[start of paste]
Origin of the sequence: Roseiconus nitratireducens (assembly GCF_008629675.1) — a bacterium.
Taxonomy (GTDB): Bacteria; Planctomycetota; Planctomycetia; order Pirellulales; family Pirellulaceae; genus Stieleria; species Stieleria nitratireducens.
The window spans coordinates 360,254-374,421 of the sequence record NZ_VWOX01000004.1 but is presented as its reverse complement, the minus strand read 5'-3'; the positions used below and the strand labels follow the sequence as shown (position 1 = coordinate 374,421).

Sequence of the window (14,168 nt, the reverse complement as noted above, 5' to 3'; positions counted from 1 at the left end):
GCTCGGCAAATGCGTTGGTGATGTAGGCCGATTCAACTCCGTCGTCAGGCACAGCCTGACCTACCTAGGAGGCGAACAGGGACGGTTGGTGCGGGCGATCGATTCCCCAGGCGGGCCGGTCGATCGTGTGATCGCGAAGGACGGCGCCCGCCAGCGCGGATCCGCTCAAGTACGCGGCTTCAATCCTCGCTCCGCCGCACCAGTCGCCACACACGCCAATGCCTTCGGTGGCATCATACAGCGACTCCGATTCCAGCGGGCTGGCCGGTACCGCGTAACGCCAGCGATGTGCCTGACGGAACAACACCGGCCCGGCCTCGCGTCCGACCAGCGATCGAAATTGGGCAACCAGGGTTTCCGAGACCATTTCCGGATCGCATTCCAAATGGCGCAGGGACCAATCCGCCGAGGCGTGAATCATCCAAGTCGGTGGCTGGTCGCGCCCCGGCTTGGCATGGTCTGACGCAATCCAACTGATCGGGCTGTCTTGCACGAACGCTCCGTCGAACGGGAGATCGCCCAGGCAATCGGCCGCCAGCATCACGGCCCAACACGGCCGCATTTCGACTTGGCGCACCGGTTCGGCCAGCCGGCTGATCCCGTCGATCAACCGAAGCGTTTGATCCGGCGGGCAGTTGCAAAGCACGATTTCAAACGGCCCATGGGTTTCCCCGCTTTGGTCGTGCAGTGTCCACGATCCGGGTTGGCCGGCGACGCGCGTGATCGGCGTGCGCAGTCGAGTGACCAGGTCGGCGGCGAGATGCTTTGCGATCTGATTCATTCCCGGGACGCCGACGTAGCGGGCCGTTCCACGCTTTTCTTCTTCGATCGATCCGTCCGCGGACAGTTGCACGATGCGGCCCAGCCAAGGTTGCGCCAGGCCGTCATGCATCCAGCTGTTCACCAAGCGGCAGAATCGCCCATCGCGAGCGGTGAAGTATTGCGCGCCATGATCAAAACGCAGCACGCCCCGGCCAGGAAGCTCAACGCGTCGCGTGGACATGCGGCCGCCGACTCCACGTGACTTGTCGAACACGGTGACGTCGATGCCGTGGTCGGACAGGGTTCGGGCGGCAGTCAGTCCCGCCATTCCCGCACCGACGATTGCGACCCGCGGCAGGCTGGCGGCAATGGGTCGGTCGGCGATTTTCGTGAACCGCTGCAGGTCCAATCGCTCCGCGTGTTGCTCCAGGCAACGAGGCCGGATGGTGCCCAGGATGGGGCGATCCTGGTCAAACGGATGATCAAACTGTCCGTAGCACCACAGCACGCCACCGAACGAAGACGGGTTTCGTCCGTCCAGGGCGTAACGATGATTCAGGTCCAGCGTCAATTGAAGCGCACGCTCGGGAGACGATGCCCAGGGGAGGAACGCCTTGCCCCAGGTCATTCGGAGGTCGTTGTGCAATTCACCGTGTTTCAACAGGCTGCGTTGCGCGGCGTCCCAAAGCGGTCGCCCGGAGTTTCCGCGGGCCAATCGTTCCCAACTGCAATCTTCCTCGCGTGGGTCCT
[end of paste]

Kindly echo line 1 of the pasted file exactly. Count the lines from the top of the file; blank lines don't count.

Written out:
Origin of the sequence: Roseiconus nitratireducens (assembly GCF_008629675.1) — a bacterium.